According to my Instagram, I made this breakfast hash eight weeks ago for the first of many times since.
Staples in my kitchen now include sweet potatoes, eggs, and brussels sprouts. While this sweet potato hash is great and on my list weekly, the gift in this recipe is the method I learned from making this pan-roasted vegetable hash a few months ago.
If you are looking for a quick breakfast version (or lunch and dinner!) that doesn’t grow old and might just become your go-to, give it a try. And watch out, your housemates young and old, and quite possibly even your pets will be begging you to share.
This was Evie’s 2nd breakfast today, but I cannot resist this face.
Sweet Potato Hash with Brussels, Kale and Pumpkin Seeds
- 2 cups 1 large sweet potato or yam peeled and medium diced
- 1 cup 1 large handful of Brussels sprouts, ends strimmed and sliced in half
- 1 cup shredded or cut kale leaves only
- 1 tablespoon Raw pumpkin seeds optional
- 1 - 2 tablespoons Olive oil, coconut oil, or clarified butter/ghee
- salt and pepper
- In a large skillet with a lid ready, heat and melt 1-2 tablespoon of fat on medium-high heat for about a minute.
- Add diced potatoes and Brussels sprouts. Make sure the sprouts lie flat and sprinkle with a bit of salt. Turn heat down to medium, cover with a lid, and don't disturb for 4 minutes.
- After 4 minutes, lift the lid and stir. If any pieces are getting too brown, turn your heat down a bit, and if necessary, add a bit more fat. If using, add your kale and pumpkin seeds, add to the pan, and stir around until combined.
- Recover and don't disturb for 4-5 more minutes.
- Stir and test a potato with a fork to see if it's tender to your liking.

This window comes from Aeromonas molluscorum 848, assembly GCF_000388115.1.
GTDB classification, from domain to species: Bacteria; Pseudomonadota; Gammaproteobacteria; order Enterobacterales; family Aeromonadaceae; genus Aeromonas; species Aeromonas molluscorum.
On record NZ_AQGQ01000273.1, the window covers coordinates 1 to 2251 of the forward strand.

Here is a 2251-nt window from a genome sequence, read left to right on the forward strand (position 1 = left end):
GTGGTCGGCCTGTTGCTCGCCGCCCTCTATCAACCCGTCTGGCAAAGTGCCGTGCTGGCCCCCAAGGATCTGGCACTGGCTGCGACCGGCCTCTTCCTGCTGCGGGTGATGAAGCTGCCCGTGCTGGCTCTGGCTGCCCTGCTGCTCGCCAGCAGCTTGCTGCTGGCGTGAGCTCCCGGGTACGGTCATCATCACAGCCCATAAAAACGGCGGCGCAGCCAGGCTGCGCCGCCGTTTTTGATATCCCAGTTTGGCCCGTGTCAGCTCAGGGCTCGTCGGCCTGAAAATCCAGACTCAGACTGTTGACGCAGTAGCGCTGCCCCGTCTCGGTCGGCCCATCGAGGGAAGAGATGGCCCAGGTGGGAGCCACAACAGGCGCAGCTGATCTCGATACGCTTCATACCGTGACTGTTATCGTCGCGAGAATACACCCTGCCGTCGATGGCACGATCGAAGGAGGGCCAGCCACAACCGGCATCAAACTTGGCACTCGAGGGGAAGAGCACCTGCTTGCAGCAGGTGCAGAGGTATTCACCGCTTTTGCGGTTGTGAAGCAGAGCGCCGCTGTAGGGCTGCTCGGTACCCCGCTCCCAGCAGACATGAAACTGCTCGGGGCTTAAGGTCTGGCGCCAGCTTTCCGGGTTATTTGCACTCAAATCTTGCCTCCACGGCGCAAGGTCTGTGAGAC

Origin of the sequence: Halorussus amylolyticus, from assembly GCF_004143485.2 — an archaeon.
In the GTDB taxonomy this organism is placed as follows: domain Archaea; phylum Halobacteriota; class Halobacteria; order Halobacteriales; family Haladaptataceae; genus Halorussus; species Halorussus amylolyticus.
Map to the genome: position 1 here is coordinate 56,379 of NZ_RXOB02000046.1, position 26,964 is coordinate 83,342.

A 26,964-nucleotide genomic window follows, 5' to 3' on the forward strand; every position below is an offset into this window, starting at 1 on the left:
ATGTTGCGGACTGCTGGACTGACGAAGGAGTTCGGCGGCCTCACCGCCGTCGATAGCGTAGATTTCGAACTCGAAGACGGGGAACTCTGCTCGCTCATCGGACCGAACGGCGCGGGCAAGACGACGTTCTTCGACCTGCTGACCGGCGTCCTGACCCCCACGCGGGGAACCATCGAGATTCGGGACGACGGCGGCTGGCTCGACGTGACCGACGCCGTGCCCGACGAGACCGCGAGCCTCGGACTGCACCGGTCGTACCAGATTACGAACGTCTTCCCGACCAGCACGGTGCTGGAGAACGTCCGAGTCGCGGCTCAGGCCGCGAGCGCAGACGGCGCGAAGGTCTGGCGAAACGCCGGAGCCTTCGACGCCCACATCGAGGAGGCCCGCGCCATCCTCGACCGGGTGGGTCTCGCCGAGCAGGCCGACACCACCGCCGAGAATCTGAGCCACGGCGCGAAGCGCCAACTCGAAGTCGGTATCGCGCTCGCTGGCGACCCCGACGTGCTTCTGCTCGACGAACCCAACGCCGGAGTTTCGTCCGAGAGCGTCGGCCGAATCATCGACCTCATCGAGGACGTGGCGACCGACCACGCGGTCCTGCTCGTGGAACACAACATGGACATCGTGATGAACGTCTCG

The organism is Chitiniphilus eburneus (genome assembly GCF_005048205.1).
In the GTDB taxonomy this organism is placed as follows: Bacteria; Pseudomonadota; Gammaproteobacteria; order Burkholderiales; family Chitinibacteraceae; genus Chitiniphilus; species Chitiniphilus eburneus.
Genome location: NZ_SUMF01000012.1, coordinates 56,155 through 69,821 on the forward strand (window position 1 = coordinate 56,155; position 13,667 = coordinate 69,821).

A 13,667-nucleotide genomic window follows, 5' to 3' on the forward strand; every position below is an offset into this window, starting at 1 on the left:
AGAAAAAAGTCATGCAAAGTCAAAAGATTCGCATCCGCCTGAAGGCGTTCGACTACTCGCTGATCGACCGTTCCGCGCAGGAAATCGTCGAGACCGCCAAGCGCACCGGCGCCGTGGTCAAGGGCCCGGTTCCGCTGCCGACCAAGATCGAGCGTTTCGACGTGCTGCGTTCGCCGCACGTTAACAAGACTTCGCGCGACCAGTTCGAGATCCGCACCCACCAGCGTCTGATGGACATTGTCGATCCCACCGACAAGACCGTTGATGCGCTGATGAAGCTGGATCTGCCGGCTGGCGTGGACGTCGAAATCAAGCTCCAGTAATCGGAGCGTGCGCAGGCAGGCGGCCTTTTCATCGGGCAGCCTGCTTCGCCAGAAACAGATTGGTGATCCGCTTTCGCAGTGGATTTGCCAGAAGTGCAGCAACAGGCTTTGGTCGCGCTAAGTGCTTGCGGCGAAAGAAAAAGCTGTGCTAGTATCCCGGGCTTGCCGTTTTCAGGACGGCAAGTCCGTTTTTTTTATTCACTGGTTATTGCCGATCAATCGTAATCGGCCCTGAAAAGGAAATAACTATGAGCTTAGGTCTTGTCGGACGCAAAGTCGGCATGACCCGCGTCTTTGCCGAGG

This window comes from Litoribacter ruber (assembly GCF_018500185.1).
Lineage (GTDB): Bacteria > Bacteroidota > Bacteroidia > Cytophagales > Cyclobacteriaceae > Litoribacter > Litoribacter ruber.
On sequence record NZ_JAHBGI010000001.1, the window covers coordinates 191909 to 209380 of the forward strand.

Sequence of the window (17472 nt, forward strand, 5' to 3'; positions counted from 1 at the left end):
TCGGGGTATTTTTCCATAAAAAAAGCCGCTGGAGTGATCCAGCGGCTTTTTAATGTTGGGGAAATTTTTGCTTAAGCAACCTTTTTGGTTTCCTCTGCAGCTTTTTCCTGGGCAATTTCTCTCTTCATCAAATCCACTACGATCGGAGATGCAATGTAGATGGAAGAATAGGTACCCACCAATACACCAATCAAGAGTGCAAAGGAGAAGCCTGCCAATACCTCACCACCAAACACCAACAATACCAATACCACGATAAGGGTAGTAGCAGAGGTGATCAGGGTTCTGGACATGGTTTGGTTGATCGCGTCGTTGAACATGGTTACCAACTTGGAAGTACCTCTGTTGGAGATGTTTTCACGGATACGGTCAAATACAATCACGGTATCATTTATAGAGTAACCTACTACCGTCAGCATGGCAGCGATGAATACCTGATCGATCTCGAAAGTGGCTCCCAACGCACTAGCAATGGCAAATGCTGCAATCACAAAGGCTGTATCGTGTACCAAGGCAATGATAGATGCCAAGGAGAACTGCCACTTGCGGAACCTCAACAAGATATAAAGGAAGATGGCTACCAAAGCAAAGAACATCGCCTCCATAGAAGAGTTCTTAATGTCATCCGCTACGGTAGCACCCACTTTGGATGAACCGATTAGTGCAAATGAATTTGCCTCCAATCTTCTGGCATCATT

- Your potatoes should be tender and slightly brown. Your kale will be soft, not crispy. If your hash needs more time, cook it a minute longer. If you'd like it to crisp up more, remove the lid and cook for a bit more without over-stirring.
*Note: I have played with the numbers in this recipe. If your pan or gas stove conducts heat fast or you use an oil or butter with a higher smoking point, your potatoes can burn, so keep your pan on lower heat and turn it down, or cook longer if necessary. Practice your hash until you get it just right for you!
This post contains affiliate links to products I know and love. I recommend any of them for this recipe!
Notes on this recipe:
– Don’t be tempted to cut back on the amount of oil/fat that you use in this recipe until you have your method down. It is crucial so that the veggies don’t stick to your pan too much.
– This can be doubled but may need 2 pans to keep vegetables in a single layer.
Once you’ve mastered your method, you can experiment with all your favorite vegetable combinations (and then share them with me please!)
Last Updated on June 15, 2022 by Heather Bursch